How hope keeps drugs out of prisons

By · Wednesday, October 15th, 2008

Over the past 21-plus years, I have served time in prisons of every security level. While I was locked inside the walls of a high security penitentiary, I saw significant problems with drugs. The problems were not much less in medium-security prisons, or in low-security prisons. Ironically, when administrators transferred me to minimum-security camps, in 2003, I did not know of any problems with drugs.

The fact that drugs are a problem in prison baffles some. With solid concrete walls and rows of high fences surrounding secure prisons, people wonder how drugs penetrate prisons at all. Yet the barriers that surround the prison are not effective deterrents. Much more effective deterrents, as is evidenced by the lack of drugs in minimum-security camps, are programs that inspire hope.

Policies that extinguish hope result in prisoners who focus exclusively on living inside the institution. Since they do not see opportunities to advance their release dates or influence their lives in positive ways, they engage in activities that ease their time inside the prison.

Secure prisons are large, confining thousands of felons together. Hundreds of staff members work in the institution, some of whom are susceptible to corruption. Those staff members have access to inmate files and can read about which prisoners are reliable to participate in illicit schemes.

To supplement their income, corrupt staff members may agree to mule drugs through all of the security procedures and pass them along to their trusted conspirators. That is one of the most common ways that drugs enter prisons. Other prisoners use creative techniques to breach security. They have conspirators outside of prison work together with them, for example, to pass drugs through the mail or through visits. The walls and security measures have not been effective in keeping drugs out of prison.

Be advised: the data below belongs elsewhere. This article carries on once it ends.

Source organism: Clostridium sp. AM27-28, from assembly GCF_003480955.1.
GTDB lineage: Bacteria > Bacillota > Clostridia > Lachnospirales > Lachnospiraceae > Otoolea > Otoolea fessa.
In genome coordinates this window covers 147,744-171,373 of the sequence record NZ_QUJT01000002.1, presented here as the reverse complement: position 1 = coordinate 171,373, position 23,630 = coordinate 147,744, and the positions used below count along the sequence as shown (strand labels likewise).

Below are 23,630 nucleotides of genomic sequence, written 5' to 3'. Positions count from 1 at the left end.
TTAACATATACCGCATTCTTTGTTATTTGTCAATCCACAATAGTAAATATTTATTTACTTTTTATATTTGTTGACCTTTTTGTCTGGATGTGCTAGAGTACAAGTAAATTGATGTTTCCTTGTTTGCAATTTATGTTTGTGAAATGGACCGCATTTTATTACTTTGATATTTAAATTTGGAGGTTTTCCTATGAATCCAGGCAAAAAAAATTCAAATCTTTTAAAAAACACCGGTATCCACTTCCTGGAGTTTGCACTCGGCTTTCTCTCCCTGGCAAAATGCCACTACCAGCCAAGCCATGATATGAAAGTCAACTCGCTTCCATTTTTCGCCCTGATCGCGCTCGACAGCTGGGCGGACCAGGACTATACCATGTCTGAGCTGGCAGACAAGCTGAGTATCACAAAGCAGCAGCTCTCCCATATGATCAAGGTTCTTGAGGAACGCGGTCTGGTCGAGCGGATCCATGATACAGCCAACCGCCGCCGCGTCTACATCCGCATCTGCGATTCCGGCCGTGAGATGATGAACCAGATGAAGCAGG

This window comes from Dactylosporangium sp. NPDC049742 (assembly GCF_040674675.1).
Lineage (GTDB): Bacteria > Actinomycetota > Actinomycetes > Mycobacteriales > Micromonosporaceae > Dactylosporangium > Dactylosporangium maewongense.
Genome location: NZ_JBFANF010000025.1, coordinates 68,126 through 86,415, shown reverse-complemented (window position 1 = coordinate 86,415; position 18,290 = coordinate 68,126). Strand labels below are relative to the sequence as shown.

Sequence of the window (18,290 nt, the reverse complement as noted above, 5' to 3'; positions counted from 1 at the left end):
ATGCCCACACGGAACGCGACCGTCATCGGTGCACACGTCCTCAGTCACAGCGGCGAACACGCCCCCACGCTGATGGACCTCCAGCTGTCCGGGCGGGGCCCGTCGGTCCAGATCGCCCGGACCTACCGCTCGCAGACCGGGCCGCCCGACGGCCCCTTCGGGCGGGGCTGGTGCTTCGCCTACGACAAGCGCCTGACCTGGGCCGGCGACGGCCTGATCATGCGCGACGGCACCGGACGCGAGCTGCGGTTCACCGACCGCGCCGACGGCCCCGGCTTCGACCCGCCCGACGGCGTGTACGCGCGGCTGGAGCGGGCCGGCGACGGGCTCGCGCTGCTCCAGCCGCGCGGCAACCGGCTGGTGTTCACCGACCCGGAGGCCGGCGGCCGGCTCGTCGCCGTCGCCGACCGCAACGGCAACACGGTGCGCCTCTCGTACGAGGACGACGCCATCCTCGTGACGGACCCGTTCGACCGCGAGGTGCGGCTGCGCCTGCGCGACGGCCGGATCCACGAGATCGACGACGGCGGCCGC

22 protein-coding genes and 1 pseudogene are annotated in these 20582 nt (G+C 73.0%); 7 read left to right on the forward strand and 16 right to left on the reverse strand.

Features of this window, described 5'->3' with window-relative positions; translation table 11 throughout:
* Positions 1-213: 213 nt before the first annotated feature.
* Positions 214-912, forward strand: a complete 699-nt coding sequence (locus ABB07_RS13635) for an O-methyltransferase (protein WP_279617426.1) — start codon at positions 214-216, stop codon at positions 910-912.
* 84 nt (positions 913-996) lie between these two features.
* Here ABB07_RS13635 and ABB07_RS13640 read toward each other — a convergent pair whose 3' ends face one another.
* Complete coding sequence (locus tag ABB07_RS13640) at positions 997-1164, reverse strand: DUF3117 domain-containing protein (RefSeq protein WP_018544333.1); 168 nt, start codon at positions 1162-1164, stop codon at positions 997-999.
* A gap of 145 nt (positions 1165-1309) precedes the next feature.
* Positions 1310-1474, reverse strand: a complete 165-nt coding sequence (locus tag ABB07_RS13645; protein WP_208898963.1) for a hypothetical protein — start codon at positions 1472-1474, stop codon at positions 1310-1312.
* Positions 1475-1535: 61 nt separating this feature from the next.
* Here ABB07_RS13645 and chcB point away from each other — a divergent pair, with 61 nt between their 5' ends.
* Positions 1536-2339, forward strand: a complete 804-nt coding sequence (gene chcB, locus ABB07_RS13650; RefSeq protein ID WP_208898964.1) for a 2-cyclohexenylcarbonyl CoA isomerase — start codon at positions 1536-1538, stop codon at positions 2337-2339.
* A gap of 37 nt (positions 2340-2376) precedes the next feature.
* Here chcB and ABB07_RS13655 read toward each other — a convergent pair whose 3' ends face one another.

In minimum-security camps, on the other hand, administrators do not have as much trouble keeping drugs out. Some may find this surprising, as minimum-security camps do not have fences or walls surrounding the prison. Despite their openness, camps run without much threat of contraband. The reason that camps run more smoothly is that prisoners inside have hope. They are closer to release; they participate in programs that enable them to interact with society; they have a higher degree of freedom. Since they do not want to lose the privilege of serving time in the camp, most prisoners abide by the rules.

To lower problems with contraband and violence in higher security prisons, administrators ought to reevaluate policies that extinguish hope. They should consider using incentives to encourage good behavior in addition to the numerous policies available to punish bad behavior.

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One Response to “How hope keeps drugs out of prisons”

  1. Claire says:

    Thanks for posting this story. My son died of an overdose in jail, and I always wondered how that could happen – how drugs could get in. I think your point about hope being the best antidote is very insightful.